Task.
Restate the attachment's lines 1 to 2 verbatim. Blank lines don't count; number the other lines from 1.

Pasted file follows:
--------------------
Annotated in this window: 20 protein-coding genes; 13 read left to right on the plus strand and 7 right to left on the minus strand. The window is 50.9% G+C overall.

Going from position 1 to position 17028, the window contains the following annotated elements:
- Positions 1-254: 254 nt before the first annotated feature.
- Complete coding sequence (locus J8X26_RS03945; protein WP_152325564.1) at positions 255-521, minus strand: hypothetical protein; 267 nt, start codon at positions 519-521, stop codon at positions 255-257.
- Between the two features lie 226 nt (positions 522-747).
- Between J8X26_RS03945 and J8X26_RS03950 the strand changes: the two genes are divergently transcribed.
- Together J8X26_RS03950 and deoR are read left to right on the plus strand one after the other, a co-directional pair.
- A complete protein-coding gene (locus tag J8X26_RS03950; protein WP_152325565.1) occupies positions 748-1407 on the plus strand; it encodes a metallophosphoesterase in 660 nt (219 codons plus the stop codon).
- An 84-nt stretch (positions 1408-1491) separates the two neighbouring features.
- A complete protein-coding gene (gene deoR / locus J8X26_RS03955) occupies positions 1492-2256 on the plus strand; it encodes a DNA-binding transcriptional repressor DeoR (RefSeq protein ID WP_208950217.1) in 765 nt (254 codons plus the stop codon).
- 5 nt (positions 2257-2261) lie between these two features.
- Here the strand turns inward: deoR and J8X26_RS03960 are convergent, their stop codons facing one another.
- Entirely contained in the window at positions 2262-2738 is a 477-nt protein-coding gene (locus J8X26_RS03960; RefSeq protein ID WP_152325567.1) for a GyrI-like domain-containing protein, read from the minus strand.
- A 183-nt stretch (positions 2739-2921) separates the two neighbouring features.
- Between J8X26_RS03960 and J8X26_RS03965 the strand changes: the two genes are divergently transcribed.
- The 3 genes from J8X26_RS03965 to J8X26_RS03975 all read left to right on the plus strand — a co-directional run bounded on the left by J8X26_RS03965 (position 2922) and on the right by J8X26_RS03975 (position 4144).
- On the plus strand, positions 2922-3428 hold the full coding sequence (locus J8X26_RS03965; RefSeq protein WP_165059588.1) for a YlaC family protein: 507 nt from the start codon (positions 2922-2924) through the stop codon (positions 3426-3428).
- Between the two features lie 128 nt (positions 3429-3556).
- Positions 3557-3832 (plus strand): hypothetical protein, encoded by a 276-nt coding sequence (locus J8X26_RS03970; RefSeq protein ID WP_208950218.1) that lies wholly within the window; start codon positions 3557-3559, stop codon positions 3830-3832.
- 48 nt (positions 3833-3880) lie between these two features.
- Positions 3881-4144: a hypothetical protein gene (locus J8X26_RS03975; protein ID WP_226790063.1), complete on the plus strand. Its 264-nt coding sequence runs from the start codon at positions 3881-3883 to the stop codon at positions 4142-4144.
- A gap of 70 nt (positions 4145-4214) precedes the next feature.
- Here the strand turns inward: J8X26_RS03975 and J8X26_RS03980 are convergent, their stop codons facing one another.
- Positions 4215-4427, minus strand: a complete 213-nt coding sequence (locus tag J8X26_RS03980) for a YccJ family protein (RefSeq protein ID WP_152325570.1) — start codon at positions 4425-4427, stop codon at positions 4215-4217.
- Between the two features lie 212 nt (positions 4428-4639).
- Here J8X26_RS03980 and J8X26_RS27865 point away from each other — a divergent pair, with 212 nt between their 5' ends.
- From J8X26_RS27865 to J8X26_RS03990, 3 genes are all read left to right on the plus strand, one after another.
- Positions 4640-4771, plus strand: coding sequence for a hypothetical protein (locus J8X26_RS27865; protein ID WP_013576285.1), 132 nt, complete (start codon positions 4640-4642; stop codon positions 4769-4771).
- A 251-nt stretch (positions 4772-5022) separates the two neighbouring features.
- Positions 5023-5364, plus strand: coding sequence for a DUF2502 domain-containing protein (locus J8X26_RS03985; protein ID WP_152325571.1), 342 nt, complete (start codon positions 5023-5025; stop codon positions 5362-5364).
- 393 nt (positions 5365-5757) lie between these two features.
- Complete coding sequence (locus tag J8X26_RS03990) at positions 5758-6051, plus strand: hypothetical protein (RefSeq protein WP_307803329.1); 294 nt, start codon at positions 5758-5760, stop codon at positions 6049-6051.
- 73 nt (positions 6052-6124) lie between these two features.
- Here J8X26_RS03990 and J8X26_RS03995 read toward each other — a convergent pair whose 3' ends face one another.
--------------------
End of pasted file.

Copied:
Annotated in this window: 20 protein-coding genes; 13 read left to right on the plus strand and 7 right to left on the minus strand. The window is 50.9% G+C overall.

Going from position 1 to position 17028, the window contains the following annotated elements: